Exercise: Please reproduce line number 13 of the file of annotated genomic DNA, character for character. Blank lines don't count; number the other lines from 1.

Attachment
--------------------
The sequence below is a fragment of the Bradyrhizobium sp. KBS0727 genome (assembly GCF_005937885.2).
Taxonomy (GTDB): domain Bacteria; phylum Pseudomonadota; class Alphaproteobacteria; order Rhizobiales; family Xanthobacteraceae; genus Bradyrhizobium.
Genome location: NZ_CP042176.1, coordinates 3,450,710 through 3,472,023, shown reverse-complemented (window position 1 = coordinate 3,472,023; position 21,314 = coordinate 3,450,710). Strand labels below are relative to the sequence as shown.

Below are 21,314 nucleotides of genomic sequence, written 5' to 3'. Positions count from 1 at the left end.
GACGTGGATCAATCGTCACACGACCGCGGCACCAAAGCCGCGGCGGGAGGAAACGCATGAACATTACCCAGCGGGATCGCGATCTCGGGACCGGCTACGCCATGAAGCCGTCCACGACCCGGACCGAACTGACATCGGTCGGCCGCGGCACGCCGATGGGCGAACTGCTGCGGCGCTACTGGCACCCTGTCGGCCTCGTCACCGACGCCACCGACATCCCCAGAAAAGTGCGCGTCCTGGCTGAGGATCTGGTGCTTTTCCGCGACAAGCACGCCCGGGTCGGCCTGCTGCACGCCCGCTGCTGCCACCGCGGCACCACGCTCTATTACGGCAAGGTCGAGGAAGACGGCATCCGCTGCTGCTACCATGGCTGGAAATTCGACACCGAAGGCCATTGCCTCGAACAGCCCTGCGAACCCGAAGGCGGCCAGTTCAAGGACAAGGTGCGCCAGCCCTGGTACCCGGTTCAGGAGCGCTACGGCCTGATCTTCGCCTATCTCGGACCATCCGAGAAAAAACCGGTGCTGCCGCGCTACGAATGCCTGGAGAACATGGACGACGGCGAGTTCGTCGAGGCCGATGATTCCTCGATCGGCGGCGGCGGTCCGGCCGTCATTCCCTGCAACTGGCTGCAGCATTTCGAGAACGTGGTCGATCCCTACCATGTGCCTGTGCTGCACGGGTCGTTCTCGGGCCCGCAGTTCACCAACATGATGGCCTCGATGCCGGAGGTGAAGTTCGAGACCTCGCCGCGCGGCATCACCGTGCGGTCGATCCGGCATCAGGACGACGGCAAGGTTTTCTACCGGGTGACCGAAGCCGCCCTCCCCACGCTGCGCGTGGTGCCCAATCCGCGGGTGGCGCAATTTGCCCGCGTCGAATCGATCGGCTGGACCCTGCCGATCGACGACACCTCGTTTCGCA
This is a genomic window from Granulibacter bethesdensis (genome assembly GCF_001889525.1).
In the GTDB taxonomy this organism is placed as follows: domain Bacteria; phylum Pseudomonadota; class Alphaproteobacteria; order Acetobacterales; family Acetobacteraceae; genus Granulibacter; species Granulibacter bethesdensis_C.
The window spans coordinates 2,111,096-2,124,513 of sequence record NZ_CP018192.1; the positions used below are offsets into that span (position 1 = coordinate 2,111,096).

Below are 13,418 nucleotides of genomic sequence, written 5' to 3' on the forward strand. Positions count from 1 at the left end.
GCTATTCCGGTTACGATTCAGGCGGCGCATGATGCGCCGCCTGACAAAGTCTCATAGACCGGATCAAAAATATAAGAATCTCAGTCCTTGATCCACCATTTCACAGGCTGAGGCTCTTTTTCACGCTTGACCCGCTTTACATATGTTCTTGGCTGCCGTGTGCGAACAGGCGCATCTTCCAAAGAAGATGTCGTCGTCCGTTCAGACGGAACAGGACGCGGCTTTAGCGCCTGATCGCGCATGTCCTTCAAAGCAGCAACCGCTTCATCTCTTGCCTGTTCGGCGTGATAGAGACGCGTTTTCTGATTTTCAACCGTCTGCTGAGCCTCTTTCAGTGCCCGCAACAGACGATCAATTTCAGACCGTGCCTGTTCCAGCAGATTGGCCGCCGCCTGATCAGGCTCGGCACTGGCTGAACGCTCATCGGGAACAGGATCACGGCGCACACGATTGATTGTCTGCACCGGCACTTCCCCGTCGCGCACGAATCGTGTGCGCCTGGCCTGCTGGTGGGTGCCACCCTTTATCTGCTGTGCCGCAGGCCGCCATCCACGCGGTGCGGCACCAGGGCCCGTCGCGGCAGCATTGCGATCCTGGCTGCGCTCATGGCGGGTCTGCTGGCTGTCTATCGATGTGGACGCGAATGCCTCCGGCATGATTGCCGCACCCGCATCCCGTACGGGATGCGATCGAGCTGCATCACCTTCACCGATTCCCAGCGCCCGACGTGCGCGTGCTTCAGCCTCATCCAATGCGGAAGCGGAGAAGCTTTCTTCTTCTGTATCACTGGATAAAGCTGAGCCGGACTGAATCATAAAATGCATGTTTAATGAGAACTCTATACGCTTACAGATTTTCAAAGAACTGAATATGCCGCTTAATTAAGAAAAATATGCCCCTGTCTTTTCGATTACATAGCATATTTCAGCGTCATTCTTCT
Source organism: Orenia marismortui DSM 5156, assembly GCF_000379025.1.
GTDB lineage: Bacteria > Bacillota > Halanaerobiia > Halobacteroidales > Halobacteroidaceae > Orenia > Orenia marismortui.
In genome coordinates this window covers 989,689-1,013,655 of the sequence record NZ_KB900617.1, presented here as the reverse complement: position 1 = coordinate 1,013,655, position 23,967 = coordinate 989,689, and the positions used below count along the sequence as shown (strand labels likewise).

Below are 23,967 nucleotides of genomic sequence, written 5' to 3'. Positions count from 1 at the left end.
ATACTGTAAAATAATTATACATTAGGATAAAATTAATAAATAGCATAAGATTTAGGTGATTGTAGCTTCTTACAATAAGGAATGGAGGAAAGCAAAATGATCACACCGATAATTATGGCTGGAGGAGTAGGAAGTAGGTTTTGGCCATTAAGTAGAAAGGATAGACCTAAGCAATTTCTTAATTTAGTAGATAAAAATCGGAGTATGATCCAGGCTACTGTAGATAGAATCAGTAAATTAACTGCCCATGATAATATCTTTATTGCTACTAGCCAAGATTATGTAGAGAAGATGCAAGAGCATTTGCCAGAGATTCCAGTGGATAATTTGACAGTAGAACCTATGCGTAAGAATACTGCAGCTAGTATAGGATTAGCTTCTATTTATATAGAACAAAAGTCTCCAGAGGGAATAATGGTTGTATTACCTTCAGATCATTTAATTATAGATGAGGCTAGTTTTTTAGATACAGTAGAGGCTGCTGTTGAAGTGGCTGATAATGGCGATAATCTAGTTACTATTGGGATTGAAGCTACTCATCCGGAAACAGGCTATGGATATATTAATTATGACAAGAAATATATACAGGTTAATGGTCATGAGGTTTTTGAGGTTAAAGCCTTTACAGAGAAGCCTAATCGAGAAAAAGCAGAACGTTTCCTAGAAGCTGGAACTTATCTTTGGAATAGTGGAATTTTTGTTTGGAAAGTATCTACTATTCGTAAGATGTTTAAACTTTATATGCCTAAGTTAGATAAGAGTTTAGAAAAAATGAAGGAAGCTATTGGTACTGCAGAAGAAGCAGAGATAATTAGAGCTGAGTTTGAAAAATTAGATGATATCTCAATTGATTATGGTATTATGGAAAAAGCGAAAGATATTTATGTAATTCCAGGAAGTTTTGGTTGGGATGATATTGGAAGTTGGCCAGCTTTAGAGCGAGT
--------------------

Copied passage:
In genome coordinates this window covers 989,689-1,013,655 of the sequence record NZ_KB900617.1, presented here as the reverse complement: position 1 = coordinate 1,013,655, position 23,967 = coordinate 989,689, and the positions used below count along the sequence as shown (strand labels likewise).